Read The only thing we have to fear: Part I
As a little Easter treat, I planned to spend the weekend finding out what it would be like to terrify myself by watching the scary movies I have avoided for the past 14 years. Before I got started, I put myself through the same process I use when setting up experiments in CBT: making sense of why it is how it is, and reviewing what could be lost and gained from trying something different.
And you may ask yourself, well, how did I get here?
I stopped watching scary movies in 1999, around the time The Blair Witch Project was out in cinemas. Okay, at exactly the time The Blair Witch Project was out in cinemas. In the years preceding, I had made it through some of the sexier horror ventures for my generation by pretending that they were all elaborate extra-credit assignments completed by Dawson Leery, starring all his friends from neighbouring TV shows. I thought the last pre-BWP one of these would be easy to watch because it starred Dawson’s best friend Pacey, in a long anticipated sequel to the one of him banging his teacher.
For some bright reason, my friend and I decided that Urban Legends would be best viewed in a car. At an extremely unpopular drive-in. On the slow drive down the dirt road back to civilisation (doors locked and radio off), my friend pondered how petrifying it would have been if some prankster had started knocking on the car roof to mess with us during the film. I concurred and then left the conversation behind me once I was safe in bed (door blocked and lights on). In fact I didn’t remember it again until that same friend reminded me of it several months later, while we were waiting for Blair Witch Project to start. I can’t tell you whether that film is scary or not, because I spent the entire time in survival mode, waiting for some dickhead to touch my ears or grab my ankles. Since then, even just the thought of watching another horror film will set my skin crawling.
And you may ask yourself, am I right, am I wrong?
I suppose I would say the potential costs of this experiment are complete regression and all-consuming terror from which I never recover. The potential benefits are the whole reason for doing these experiments: to gain better insight into the sorts of techniques I recommend to people on a daily basis. I want to know what it’s like to induce fear purposefully and repeatedly, I want to observe what hurdles I face when trying to do this, and I want to see for myself if habituation to fear really works. There are certain people in my life who insist that I will also be culturally better off if I am able to tolerate horror films. We’ll see.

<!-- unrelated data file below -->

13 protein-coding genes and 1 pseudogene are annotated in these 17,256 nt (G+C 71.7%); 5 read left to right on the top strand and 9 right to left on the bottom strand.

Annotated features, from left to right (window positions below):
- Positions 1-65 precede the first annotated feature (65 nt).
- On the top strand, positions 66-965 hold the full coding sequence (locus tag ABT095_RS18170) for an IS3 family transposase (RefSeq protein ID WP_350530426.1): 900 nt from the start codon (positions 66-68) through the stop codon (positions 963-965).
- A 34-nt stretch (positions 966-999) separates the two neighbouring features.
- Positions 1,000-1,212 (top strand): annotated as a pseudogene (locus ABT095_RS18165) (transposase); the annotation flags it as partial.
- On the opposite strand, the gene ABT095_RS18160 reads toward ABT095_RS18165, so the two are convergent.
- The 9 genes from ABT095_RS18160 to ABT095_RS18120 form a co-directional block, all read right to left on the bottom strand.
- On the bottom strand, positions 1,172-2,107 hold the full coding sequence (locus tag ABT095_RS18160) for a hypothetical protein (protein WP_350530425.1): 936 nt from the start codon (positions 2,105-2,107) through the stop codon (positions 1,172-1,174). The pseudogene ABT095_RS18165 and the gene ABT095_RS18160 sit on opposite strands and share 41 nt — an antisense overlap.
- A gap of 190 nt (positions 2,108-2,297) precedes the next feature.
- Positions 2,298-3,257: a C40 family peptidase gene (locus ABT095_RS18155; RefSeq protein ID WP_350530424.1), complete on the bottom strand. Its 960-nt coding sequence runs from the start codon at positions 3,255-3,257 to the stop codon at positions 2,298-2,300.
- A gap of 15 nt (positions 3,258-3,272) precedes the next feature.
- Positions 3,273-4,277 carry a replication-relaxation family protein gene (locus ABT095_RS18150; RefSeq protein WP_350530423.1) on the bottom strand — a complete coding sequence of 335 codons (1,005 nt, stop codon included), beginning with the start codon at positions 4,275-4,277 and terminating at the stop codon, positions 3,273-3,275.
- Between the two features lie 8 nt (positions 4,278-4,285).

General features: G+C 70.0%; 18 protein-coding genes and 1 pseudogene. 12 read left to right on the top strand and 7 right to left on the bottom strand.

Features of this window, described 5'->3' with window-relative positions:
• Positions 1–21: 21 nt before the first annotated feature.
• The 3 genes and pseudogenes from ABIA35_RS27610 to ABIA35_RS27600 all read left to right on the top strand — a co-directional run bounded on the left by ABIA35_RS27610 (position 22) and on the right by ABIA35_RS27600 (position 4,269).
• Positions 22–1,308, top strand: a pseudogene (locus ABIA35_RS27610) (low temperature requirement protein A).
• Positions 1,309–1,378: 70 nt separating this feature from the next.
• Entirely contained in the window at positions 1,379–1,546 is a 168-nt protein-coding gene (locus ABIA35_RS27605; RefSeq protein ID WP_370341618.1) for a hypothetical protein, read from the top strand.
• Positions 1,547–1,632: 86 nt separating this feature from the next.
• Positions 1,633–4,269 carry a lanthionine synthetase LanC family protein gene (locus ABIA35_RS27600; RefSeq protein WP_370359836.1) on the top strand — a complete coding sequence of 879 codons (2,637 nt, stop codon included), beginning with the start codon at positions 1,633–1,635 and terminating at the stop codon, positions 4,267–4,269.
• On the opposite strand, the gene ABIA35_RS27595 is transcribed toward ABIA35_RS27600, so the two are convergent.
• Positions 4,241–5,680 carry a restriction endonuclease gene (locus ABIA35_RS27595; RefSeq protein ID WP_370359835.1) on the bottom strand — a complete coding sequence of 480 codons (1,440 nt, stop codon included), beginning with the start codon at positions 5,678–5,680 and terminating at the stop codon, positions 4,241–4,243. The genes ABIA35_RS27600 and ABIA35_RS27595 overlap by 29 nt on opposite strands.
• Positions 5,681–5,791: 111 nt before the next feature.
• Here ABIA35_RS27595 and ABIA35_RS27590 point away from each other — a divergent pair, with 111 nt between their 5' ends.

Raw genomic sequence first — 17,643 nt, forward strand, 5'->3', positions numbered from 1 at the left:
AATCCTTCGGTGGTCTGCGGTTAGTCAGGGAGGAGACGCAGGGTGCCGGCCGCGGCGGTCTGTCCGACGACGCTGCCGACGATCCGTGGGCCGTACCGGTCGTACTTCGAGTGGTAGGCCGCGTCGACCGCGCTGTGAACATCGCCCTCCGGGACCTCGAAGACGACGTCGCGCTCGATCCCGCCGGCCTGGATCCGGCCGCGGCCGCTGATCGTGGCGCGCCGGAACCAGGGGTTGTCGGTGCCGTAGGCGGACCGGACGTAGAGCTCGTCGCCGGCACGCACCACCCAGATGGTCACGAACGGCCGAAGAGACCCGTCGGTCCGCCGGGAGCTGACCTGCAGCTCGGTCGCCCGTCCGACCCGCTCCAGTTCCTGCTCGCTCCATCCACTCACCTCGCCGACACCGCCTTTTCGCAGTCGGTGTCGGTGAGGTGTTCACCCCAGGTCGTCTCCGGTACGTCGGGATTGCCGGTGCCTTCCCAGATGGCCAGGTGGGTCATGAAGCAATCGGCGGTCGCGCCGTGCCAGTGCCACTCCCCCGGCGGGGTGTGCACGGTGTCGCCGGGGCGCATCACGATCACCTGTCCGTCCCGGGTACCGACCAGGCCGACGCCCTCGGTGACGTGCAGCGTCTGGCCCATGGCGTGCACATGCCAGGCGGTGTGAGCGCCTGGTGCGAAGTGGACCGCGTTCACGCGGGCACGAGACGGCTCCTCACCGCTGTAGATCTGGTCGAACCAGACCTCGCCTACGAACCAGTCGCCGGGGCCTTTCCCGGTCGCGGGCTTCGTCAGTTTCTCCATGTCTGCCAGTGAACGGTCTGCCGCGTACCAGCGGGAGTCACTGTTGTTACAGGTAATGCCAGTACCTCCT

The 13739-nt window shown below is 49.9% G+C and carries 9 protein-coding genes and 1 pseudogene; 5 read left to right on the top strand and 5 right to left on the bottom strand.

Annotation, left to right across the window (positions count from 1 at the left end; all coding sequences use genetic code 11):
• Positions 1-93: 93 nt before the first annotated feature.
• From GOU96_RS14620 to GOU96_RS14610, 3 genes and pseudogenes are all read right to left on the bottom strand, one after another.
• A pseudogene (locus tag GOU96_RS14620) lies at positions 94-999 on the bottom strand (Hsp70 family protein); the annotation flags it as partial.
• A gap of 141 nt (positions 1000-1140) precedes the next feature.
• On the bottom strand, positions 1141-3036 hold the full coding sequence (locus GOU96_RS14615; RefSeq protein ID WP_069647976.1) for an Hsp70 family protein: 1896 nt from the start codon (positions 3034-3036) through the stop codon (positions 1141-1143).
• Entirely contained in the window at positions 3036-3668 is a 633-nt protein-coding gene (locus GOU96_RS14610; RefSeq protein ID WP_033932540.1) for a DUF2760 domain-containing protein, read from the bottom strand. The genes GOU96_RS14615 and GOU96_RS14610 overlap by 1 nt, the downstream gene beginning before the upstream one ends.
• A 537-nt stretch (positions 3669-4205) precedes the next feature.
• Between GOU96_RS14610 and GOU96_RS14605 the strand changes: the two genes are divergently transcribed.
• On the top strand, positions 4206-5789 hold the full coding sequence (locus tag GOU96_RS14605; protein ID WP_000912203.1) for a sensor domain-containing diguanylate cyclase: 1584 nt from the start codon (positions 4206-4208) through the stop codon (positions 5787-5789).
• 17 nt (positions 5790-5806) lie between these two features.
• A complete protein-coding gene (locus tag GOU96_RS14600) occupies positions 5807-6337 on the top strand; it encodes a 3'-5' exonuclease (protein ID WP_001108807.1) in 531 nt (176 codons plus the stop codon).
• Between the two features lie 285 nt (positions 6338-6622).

Last week I rated the top 5 scary films suggested by my friends, in order of how much I would want to watch them under ordinary circumstances.
I started with The Thing because I thought that the early 80s “special” effects and the presence of Kurt Russell would keep me aware that this was just a movie, thus tempering the fear response. It did. My heart rate was definitely higher in the second half of the film, but I’d say I was more tense than afraid. Next.
The Exorcist had been suggested by a few people whom I don’t consider to scare easily. Right from the start I felt like I’d seen it before and this feeling never really left me. I suspect repeated viewings of Repossessed as a teenager might have ruined this one for me. Next.
Silence of the Lambs is a brilliant film that I should have watched years ago. Next.
I couldn’t quite believe that I had been avoiding these films for so long. I decided to go straight to the daddy mac. I knew that Wolf Creek contained all the things that would push my fear buttons, and just to make it feel that little bit more realistic and personal, it was all set in my beautiful homeland.
That’s done it.
Before I started this experiment, I assumed that any repeated viewings would be unpleasant, but relatively easy for three sensible reasons. I would already know what was coming, I was motivated to complete the test, and I knew a lot about physiological habituation to fear. I rented the film through iTunes for 48 hours, 40 of which had passed before when I sat myself down on the sofa to have an internal argument about watching it again. Despite years of experience providing exposure therapy, my body simply refused to believe that it would be easier on second viewing, and it would not listen to any logic coming from my brain. The bit of reasoning that dragged me to the point where I could press Play was nothing to do with habituation, it was only the thought of failing the experiment. (It turns out my fear of failure is greater than my fear of serial killers. More on that another time.)